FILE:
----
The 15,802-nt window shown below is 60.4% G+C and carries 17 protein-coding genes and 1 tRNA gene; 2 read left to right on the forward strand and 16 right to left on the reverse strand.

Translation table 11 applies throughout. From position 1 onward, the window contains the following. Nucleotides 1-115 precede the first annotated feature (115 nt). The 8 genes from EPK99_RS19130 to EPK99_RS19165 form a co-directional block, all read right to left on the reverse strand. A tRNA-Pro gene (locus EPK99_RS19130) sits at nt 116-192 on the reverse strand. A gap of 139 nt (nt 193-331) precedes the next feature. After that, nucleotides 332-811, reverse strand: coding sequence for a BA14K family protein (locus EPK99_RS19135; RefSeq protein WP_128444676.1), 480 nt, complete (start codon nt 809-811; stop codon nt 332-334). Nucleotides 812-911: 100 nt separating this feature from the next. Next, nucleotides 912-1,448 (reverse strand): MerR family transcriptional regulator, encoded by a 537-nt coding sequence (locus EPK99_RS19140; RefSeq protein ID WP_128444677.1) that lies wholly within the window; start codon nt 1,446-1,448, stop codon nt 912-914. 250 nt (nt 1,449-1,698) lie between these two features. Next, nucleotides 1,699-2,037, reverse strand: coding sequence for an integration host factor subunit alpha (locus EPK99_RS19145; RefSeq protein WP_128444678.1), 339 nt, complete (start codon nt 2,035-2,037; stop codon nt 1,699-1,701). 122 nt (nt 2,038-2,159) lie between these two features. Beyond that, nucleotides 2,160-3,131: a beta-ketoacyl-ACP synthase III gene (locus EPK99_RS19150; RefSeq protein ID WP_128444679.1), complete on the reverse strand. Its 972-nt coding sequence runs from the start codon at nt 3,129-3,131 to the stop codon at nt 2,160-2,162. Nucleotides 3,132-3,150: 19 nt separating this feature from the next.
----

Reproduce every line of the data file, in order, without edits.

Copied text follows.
The 15,802-nt window shown below is 60.4% G+C and carries 17 protein-coding genes and 1 tRNA gene; 2 read left to right on the forward strand and 16 right to left on the reverse strand.

Translation table 11 applies throughout. From position 1 onward, the window contains the following. Nucleotides 1-115 precede the first annotated feature (115 nt). The 8 genes from EPK99_RS19130 to EPK99_RS19165 form a co-directional block, all read right to left on the reverse strand. A tRNA-Pro gene (locus EPK99_RS19130) sits at nt 116-192 on the reverse strand. A gap of 139 nt (nt 193-331) precedes the next feature. After that, nucleotides 332-811, reverse strand: coding sequence for a BA14K family protein (locus EPK99_RS19135; RefSeq protein WP_128444676.1), 480 nt, complete (start codon nt 809-811; stop codon nt 332-334). Nucleotides 812-911: 100 nt separating this feature from the next. Next, nucleotides 912-1,448 (reverse strand): MerR family transcriptional regulator, encoded by a 537-nt coding sequence (locus EPK99_RS19140; RefSeq protein ID WP_128444677.1) that lies wholly within the window; start codon nt 1,446-1,448, stop codon nt 912-914. 250 nt (nt 1,449-1,698) lie between these two features. Next, nucleotides 1,699-2,037, reverse strand: coding sequence for an integration host factor subunit alpha (locus EPK99_RS19145; RefSeq protein WP_128444678.1), 339 nt, complete (start codon nt 2,035-2,037; stop codon nt 1,699-1,701). 122 nt (nt 2,038-2,159) lie between these two features. Beyond that, nucleotides 2,160-3,131: a beta-ketoacyl-ACP synthase III gene (locus EPK99_RS19150; RefSeq protein ID WP_128444679.1), complete on the reverse strand. Its 972-nt coding sequence runs from the start codon at nt 3,129-3,131 to the stop codon at nt 2,160-2,162. Nucleotides 3,132-3,150: 19 nt separating this feature from the next.